challenges,” we find Dorothy Wardale, Julia Richardson and
Yuliani Suseno telling us in The Conversation.
This, in truth, is much like suggesting that syphilis and
irritable bowel syndrome is necessary to keep you on your
toes, sharp and streamlined. The mindset of the
academic-administrator is to assume that such things are
such (casualisation, the authors insist, is not going way,
so embrace) and adopt a prostrate position in the face of
funding cuts from the public purse.

Casualisation can be
seen alongside a host of other ills. If the instructor is
disposable and vulnerable, then so are the manifestations of
learning. Libraries and research collections, for instance,
are being regarded as deadening, inanimate burdens on the
modern, vibrant university environment. Some institutions
make a regular habit of culling their supply of texts and
references: we are all e-people now, bound to prefer screens
to paper, the bleary-eyed session of online engagement to
the tactile session with a book.

The casual, sessional
academic also has, for company, the “hot-desk”, a spot
for temporary, and all too fleeting occupation. The
hot-desk has replaced the work desk; the partitions of the
office are giving way to the intrusions of the open plan.
The hot-desker, like coitus, is temporary and brief. The
casual academic epitomises that unstable reality; there is
little need to give such workers more than temporary,
precarious space. As a result, confidentiality is impaired,
and privacy all but negated. Despite extensive research showing the negative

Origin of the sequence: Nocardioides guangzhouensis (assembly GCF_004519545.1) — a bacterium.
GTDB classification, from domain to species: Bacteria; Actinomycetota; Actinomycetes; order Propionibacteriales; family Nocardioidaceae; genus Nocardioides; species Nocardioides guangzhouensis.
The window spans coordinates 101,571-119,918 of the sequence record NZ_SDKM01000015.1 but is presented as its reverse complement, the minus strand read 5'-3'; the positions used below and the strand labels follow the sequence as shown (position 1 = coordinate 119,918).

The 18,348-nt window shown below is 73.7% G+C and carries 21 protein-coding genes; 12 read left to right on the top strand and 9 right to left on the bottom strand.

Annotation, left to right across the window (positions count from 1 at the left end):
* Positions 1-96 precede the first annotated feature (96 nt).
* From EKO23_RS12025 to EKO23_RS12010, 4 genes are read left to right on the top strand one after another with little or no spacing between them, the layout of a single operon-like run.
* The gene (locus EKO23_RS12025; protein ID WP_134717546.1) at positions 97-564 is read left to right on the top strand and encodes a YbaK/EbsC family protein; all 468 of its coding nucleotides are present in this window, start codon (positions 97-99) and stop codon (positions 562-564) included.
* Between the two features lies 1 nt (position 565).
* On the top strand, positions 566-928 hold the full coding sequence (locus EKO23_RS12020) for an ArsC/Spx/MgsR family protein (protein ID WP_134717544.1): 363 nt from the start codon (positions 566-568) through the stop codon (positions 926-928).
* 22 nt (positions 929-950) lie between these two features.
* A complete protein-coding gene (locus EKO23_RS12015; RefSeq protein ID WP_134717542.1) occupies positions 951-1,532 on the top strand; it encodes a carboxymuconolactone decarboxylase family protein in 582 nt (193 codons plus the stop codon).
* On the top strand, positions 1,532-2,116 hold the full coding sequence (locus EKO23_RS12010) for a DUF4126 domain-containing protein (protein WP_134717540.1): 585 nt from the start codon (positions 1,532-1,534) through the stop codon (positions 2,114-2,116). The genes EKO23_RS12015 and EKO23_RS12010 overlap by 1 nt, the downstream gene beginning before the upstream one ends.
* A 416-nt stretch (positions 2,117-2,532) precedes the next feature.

costs of “hot-desking” and open plan settings,
university management remains crusade bound to implement
such daft ideas in the name of efficiency.

Casualisation
also compounds fraudulence in the academy. It supplies the
bejewelled short cut route, the bypass, the evasion of the
rigorous things in learning. Academics may reek like
piddling middle class spongers avoiding the issues while
pretending to deal with them, but the good ones at least
make some effort to teach their brood decently and marshal
their thoughts in a way that resembles, at the very least, a
sound whiff of knowledge. This ancient code, tested and
tried, is worth keeping, but it is something that modern
management types, along with their parasitic cognates,
ignore. In Australia, this is particularly problematic,
given suggestions that up to 80 percent of
undergraduate courses in certain higher learning
institutions are taught by casual academics.

The
union between the spread sheet manager and the uninterested
academic who sees promotion through the management channel
rather than scholarship, throws up a terrible hybrid, one
vicious enough to degrade all in its pathway. This sort of
hybrid hack resorts to skiving and getting casuals to do the
work he or she ought to be doing. Such people co-ordinate
courses but make sure they get the wallahs and helpers
desperate for cash to do it. Manipulation is guaranteed,
exploitation is assured.

The economy of desperation is
cashed in like a reliable blue-chip stock: the skiver with
an ongoing position knows that a casual academic desperate
to earn some cash cannot dissent, will do little to rock the
misdirected boat, and will have to go along with utterly
dotty notions. There are no additional benefits from work,
no ongoing income, no insurance, and, importantly, inflated
hours that rarely take into account the amount of
preparation required for the task.

The ultimate nature of
the casualisation catastrophe is its diminution of the
entire academic sector. Casuals suffer, but so do students.
The result is not mere sloth but misrepresentation of the
worst kind: the university keen to advertise a particular
service it cannot provide sufficiently. This, in time, is
normalised: what would students, who in many instances may
not even know the grader of their paper, expect? The
remunerated, secure academic-manager, being in the castle,
can raise the drawbridge and throw the casuals to the
vengeful crowd, an employment environment made safe for
hypocrisy.

Dr. Binoy Kampmark was a Commonwealth
Scholar at Selwyn College, Cambridge. He lectures at RMIT
University, Melbourne. Email: bkampmark@gmail.com

ends

© Scoop Media

Article source: http://www.scoop.co.nz/stories/HL1906/S00087/a-slow-death-the-ills-of-the-casual-academic.htm